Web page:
"If you hadn't left, Clarice, you wouldn't have climbed the tree at all."

Starling pushed to intervene but the Doctor, making use of his abjectly dominant personality, bought a few precious moments for himself. "There's no end to this line of argument, don't you see? It is better if we sort our differences out in an amicable fashion. Wouldn't you agree?"

"No, I won't!" she ground out, defiant. "I told you there's nothing left to discuss. You go your way and I'll go mine."

She was about to walk away again when he held her by her elbows. She flinched and bawled, "I told you not to touch me!"

"Yes, you did," he said, withdrawing his hands and holding them up demonstratively. "See, not touching. I'm not going to touch you. I only want a minute or two of your–" he had to make an extra effort to not be sarcastic "–invaluable time. May I, at the very least, have that?"

Starling didn't make any attempt to move, but neither did she answer him. She simply stood there, looking over her shoulder and not at him, to convey that she could be least bothered about what he had to say.

"Good. Now then, allow me to tender my sincerest apologies to you. I shouldn't have said what I did say, and definitely not the way I said it. I was undoubtedly out of line there. I was rude and discourteous, and I couldn't be more ashamed of my behavior."

"Are you done yet?" Starling inquired, acting as if she were bored. "Can I go now? I will have the advantage of daylight only for so long, you know, and I need to find something to eat before sunset. Not everyone had the luxury of eating two skewers full of snake meat like you, Doctor." She knew she was acting like a bitch but he deserved that. It wasn't on her conscience.

He ignored the spite in her voice and said, "Just a moment. I know my words and insinuations hurt you badly and–"

She was quick to respond, "Don't flatter yourself, Doctor. You didn't hurt me. The only thing you did was open my eyes to your true face. And I cannot thank you enough for that."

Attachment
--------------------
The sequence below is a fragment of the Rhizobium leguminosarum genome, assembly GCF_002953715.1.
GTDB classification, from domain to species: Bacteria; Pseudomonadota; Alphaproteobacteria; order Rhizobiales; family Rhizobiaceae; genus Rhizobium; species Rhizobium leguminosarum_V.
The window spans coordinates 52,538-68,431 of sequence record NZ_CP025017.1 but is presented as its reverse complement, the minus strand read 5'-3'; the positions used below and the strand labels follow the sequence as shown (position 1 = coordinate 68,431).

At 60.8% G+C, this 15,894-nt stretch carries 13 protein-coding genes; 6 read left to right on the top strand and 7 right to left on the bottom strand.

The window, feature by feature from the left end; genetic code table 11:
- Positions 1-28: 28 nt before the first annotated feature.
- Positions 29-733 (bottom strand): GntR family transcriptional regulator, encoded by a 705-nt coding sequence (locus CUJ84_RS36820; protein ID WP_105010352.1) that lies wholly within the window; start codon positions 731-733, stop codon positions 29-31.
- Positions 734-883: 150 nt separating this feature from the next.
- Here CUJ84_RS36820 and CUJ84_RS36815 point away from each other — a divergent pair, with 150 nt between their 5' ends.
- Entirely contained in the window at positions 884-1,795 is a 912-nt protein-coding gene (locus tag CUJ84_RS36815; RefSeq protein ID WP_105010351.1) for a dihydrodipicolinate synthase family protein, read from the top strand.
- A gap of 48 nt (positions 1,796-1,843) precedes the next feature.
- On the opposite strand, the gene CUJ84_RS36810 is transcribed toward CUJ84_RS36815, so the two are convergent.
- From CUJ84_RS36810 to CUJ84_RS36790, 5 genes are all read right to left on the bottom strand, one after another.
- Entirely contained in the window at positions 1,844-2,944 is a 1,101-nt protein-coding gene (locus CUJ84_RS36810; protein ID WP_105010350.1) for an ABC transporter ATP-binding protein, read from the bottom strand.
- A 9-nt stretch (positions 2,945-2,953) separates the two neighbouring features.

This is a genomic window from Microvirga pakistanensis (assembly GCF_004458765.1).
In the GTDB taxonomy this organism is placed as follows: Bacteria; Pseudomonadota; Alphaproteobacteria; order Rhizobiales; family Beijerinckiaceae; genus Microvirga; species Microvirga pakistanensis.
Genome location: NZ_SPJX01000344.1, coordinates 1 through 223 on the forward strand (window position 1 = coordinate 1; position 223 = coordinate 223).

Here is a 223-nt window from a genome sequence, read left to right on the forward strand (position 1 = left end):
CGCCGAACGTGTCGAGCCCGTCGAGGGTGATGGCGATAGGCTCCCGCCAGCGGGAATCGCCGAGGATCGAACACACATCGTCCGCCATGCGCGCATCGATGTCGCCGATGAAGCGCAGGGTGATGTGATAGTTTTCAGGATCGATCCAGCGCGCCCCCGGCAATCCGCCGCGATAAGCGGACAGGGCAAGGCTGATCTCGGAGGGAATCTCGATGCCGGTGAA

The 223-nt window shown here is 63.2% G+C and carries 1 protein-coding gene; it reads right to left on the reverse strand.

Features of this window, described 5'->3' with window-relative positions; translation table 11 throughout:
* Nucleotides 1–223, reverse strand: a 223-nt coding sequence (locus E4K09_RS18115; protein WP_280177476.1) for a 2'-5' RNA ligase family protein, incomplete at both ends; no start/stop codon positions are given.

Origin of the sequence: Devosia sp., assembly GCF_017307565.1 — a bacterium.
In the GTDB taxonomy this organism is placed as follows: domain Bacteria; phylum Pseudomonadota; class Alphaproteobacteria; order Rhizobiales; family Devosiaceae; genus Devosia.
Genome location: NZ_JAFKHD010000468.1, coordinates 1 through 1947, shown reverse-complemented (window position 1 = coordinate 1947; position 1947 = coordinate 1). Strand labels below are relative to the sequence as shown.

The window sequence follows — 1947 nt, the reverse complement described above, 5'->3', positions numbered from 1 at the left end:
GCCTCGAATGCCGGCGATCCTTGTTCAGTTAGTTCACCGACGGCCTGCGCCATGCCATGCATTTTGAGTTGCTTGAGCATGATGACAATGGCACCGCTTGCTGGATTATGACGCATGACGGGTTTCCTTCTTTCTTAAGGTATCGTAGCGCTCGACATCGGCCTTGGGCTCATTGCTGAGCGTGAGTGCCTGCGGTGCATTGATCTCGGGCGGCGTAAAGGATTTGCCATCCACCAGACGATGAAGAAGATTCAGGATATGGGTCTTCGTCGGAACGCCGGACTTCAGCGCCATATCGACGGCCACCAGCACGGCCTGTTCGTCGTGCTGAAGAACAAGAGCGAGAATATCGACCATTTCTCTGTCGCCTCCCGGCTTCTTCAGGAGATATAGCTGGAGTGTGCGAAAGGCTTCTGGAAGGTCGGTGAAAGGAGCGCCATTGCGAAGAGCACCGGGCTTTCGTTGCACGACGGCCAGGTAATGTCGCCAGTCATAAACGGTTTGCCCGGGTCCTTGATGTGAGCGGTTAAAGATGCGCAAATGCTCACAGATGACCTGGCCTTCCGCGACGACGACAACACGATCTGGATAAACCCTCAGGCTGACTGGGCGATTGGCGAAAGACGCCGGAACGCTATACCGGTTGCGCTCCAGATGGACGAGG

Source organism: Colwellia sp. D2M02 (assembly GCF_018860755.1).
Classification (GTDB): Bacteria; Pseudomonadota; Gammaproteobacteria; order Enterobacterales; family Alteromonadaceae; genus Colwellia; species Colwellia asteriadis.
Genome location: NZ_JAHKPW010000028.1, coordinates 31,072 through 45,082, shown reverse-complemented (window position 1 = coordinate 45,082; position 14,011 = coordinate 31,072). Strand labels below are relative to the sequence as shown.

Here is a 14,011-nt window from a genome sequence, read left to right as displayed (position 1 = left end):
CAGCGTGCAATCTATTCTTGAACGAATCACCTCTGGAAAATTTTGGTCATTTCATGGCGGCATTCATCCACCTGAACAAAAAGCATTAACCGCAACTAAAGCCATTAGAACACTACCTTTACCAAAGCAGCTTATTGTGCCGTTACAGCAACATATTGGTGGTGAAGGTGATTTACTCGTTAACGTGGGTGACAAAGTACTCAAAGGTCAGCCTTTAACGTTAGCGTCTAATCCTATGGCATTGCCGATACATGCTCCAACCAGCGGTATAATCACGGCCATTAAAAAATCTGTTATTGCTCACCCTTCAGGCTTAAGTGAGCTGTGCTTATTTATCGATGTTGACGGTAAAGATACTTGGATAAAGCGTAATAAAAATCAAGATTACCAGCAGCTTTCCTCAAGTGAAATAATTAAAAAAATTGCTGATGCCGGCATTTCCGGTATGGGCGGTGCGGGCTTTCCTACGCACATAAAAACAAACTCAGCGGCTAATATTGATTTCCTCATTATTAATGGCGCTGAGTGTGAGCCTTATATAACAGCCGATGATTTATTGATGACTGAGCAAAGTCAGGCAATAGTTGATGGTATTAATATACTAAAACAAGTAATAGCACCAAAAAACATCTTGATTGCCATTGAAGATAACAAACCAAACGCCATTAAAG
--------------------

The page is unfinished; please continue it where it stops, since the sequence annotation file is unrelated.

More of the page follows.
"I see. Well, then, I suppose it wouldn't make much of a difference were I tell you that I wasn't being thoroughly truthful during our earlier conversation. A pity, really."

"No, it would not," she replied and spun around. She was about to walk away when her brain made sense out of his tacit words. Hope hankered inside a crevice in her heart. She spun back and noted that he had taken two or three steps back and was himself about to walk away. "Wait!" she called out. "'Not being thoroughly truthful?' What do you mean by that?" She had gone for a flat-ish tone, and yet, it belied her nerves.

"Just what you think it means, my dear," Dr. Lecter answered simply.

Hope was blooming out of that crevice and spreading fast. It was dangerous. She knew it was dangerous, more so for her heart.

"Don't play with me, Doctor!" Starling warned.

There was such sternness behind her words that, for a second, the Doctor was taken aback. He realized, in that moment, how terribly he had actually hurt her.

Time for course correction. Grasping the full significance of the opportunity he'd created for himself, Dr. Lecter dived right in, "I'm not playing with you, Clarice, the universe shall vouch for my truth." A beat while their eyes met and held. "Perhaps, if you were amenable to asking that question of yours one more time, I could give you an authentic reply presently, hmm?"

He smiled, showing his small white teeth. Starling, for her turn, smiled as well. Though it was feeble and hesitant, it was one of the most gorgeous smiles he'd seen.

Starling was brimming with hope now. "Umm, okay. Did you court and fuck any women during your time on the run, Dr. Lecter?"